Only seven prisoners survived S-21 prison in Phomn Penh, a former school and the site of torture and death during the Khmer Rouge, the place where 12,000 Cambodians were killed. The museum includes an audio guide, like the Killing Fields memorial, so you can hear stories from the guards who worked there. It’s a chilling place, but the Cambodian people and survivors of those torturous years have opened it up in the right way to visitors to ensure we do not forget the past.

Photographs of men, women and children, each with their own forgotten story, line the old cell blocks and the tales of horrific and archaic torture are relayed, including the water boarding technique which the US and many other countries have used in torture, I guess we really don’t learn from the past.

These are stark reminders to me at how precious life is, and how easy it is to lose site of humanity. We were luckily enough to meet one of the seven survivors at the prison, he was selling his book, which we bought to continue to remind ourselves of the horror but I haven’t been able to bring myself to read it yet.

We also took a tour of a floating market just outside Siem Reap, which is usually a dry road in the dry season. The spectacularly resourceful life people lead in order to navigate the town when it is underwater is a fascinating site, and we paid to take a smaller boat out through the floating forest. The village for me was an example of human resilience and resourcefulness, a belief in their permanence even when other greater things threaten that.



When we arrived in Phomn Penh we were at first disappointed with its look and feel. But we couldn’t have been more wrong about the beauty of this city. On the outside it’s a busy, noisy and ugly city, but dig a little deeper and you discover the city’s soul.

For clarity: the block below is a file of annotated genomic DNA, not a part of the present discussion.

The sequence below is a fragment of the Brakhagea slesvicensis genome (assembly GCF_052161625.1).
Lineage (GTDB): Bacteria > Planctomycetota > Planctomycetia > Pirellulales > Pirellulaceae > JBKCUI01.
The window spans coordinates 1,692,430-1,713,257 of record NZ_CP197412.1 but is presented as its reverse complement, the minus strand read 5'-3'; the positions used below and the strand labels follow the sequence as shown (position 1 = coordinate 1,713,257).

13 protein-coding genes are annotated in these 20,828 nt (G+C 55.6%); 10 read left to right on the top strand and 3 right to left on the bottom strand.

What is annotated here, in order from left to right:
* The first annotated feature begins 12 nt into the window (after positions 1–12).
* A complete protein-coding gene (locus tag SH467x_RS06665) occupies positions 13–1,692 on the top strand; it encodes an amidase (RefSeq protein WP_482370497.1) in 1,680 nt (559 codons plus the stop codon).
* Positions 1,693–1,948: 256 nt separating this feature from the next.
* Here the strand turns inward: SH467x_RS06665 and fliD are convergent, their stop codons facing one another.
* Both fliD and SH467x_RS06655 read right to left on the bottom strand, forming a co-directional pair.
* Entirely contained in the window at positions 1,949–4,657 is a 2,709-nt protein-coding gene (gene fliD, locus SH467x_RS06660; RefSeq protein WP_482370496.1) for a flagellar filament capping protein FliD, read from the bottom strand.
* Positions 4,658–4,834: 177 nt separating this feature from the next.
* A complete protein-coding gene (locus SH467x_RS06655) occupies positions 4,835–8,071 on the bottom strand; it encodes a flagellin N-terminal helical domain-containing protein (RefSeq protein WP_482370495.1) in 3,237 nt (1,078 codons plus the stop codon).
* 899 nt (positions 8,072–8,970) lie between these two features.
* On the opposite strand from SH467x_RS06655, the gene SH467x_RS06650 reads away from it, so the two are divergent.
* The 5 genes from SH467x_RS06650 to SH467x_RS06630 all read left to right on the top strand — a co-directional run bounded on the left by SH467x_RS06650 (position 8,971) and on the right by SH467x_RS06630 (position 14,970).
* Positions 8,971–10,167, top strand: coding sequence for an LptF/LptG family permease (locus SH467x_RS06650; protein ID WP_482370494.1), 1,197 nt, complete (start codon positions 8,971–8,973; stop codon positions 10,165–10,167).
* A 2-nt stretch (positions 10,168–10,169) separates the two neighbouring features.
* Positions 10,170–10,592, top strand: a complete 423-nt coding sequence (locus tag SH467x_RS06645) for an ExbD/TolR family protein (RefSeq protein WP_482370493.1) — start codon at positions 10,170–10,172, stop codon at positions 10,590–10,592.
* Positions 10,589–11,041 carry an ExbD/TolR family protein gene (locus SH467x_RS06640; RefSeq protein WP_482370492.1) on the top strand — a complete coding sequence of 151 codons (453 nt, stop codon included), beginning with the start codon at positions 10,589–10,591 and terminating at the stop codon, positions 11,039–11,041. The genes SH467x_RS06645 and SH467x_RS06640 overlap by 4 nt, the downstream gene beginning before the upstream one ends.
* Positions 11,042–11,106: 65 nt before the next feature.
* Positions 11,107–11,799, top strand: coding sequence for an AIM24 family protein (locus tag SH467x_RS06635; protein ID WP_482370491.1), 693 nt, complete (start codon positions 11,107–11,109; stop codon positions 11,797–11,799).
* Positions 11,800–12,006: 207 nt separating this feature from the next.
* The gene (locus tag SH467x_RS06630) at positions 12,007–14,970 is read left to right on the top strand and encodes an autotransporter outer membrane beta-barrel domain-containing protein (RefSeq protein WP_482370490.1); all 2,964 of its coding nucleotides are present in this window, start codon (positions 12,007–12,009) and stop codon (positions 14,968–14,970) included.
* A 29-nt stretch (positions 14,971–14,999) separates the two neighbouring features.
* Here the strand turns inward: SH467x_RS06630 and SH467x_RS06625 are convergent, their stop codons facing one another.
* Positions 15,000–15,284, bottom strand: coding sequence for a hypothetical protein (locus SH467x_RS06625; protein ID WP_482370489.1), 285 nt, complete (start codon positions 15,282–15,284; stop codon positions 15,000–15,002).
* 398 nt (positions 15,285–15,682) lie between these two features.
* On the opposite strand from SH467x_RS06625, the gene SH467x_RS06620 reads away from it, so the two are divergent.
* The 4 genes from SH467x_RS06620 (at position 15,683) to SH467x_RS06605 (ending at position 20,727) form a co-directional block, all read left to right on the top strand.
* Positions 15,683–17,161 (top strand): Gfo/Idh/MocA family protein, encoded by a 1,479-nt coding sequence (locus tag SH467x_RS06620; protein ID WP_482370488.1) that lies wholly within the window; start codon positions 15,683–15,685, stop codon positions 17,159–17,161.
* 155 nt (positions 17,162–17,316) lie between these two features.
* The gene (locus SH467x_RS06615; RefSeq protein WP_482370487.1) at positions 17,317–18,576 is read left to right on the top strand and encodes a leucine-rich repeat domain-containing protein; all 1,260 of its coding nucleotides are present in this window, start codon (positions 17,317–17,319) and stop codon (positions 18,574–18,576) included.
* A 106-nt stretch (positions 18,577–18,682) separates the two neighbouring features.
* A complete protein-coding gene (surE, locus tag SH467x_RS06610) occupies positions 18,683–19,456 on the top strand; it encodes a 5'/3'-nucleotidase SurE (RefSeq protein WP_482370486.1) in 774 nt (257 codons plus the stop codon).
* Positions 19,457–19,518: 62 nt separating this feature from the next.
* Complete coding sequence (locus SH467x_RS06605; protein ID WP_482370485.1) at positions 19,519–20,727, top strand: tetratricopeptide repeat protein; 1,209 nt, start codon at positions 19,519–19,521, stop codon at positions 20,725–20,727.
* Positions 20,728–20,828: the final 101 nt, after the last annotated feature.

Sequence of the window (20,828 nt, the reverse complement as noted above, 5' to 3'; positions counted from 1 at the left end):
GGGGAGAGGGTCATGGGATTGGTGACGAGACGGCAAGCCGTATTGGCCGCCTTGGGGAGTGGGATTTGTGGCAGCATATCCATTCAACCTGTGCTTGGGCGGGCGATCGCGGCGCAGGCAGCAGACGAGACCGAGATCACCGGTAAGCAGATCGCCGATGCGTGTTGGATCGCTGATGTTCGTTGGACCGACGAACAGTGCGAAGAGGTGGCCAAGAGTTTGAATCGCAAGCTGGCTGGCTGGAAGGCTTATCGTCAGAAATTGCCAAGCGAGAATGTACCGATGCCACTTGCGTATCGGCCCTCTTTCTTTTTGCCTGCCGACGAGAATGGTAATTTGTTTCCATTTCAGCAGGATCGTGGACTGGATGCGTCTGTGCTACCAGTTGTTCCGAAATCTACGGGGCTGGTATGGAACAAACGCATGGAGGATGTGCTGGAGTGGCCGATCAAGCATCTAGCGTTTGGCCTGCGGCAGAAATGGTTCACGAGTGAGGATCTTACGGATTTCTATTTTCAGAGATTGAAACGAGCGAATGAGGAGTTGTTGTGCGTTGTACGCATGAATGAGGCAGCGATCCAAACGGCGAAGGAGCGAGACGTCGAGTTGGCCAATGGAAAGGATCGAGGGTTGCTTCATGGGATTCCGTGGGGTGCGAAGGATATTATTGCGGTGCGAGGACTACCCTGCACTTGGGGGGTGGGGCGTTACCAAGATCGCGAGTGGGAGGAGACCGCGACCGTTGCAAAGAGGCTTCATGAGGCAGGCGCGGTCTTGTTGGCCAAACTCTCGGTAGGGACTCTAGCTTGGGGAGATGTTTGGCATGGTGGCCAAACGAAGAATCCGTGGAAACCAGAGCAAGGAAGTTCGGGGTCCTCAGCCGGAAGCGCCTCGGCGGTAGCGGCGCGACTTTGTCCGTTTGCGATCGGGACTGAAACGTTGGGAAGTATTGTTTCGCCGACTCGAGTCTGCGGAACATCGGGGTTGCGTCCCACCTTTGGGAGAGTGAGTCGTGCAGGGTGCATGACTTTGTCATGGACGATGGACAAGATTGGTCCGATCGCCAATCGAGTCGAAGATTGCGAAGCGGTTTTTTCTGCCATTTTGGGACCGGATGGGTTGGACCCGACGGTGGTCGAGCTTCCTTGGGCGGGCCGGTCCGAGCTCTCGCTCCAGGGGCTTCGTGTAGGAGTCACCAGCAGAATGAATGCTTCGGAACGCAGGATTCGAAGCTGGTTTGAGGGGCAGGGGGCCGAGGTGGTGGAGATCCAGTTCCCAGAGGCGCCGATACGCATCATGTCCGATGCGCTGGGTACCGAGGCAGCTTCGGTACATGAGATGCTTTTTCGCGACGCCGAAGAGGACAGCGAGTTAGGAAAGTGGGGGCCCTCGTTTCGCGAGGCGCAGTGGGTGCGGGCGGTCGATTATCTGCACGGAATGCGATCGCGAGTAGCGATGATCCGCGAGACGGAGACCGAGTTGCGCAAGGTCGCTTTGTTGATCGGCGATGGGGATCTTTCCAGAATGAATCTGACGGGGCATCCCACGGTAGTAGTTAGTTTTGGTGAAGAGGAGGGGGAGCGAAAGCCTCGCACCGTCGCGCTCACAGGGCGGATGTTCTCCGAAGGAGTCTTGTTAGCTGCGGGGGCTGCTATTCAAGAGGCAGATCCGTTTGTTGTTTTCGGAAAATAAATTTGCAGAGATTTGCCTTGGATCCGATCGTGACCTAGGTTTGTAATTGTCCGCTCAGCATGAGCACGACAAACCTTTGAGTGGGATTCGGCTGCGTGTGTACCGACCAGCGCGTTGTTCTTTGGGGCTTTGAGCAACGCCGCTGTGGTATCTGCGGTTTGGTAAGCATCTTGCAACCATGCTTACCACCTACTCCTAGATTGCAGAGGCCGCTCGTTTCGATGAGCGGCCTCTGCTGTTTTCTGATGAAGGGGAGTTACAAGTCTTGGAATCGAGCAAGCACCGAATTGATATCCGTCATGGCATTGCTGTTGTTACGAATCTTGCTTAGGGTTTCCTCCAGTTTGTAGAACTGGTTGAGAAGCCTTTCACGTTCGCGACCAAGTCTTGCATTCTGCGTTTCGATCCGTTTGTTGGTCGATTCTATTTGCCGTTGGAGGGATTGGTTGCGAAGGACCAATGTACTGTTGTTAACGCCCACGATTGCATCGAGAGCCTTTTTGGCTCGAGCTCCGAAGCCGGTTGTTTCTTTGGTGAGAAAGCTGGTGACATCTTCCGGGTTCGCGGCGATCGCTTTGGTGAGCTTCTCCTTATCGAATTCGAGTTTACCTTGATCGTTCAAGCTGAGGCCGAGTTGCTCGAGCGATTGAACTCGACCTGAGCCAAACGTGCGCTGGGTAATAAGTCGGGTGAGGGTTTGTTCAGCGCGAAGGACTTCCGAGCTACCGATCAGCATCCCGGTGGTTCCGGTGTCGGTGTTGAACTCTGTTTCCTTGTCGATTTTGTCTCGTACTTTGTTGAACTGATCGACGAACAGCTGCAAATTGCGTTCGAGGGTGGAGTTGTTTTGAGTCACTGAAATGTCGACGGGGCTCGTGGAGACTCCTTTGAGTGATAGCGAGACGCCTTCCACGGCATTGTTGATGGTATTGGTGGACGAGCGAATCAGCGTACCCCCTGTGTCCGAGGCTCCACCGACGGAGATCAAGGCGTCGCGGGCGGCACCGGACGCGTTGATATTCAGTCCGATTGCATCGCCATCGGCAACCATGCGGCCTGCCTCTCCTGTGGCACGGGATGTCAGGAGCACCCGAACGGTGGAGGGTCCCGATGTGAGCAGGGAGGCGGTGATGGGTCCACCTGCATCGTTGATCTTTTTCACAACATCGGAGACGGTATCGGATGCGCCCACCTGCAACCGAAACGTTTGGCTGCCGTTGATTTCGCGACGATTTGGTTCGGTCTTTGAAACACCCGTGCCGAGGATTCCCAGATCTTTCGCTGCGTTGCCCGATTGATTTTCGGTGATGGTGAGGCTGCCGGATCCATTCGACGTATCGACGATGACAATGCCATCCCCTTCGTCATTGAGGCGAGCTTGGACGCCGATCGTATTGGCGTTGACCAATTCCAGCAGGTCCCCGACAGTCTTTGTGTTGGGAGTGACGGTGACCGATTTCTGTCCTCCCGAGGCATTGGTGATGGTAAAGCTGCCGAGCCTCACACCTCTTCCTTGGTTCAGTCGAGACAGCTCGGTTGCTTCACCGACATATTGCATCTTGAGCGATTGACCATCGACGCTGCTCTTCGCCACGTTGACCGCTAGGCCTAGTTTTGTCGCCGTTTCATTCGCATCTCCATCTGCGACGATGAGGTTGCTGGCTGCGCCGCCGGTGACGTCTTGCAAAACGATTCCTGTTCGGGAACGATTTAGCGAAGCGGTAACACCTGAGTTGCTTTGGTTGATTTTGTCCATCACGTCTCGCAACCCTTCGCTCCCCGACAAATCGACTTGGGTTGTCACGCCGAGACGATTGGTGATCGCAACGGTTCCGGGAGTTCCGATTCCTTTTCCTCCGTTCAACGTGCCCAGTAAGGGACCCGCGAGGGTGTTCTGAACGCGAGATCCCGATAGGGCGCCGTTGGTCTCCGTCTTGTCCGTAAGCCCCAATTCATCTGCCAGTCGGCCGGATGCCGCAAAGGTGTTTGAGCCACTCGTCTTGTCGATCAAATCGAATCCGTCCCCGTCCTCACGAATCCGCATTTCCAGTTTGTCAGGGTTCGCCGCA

One of the places that Phomn Penh truly comes alive is at the square outside the palace. Young families gather on the grass on picnic blankets, enjoying food and soft drinks together. Located just outside the high palace walls, they are on the peripheries of their own country’s elite, but they are in awe of what it represents and its compelling beauty. After speaking to a few of the young visitors who spoke English, we learned that people from the villages nearby visit the palace and the city regularly, almost like a pilgrimage. They drive miles by motorbike to the city to spend the day around the palace walls, rarely paying the fee to get in.


While I couldn’t help but feel that same inequality bear down again on us all from the thick golden gates of the palace, but at the same time there was an undeniable sense of hope coming from the people of the city. They are a very young population and they are looking to the future, they want the best for their country like we all do.

Our final destination in Cambodia was to the beach region of Sihanoukville, and the smaller beach of Otres Beach. Like Phomn Penh, Sihanoukville isn’t a pretty picture on a first glance, but just a few miles outside of the city you have the pretty site of Otres Beach and the idyllic nearby islands.

We stayed in a beautiful guest house, that seemed to be one of the few open in the low season, Palm Boutique. It had every amenity you could imagine, but it was surrounded by construction sites – from new restaurants and boutique hotels, to larger hotels on the beach front.


We met some great guys from Austria and Germany at the hotel, and took a boat trip out to the islands for some unassuming beach fun and snorkelling.


We’d been eating local food for our entire trip, but it was there that we relented a little bit and tried the local Cambodian pizza – delicious! Only our guilt about the inequality that exists kept resurfacing, enhanced by the number of extremely welcoming and friendly Cambodian people.

We always talked to people, the sellers on the beach and the owners of the restaurants, as much as we could. So many people lead a relentlessly hard life, even in beautiful places. Work is scarce and labouring on one of the new hotels or selling sunglasses on the beach are your two main career choices, and both are precarious and tough.

We left Cambodia with a true love for the people – their strength, resourcefulness and resounding humanity as they try to deal with their tangible past. A people I would love to get to know better.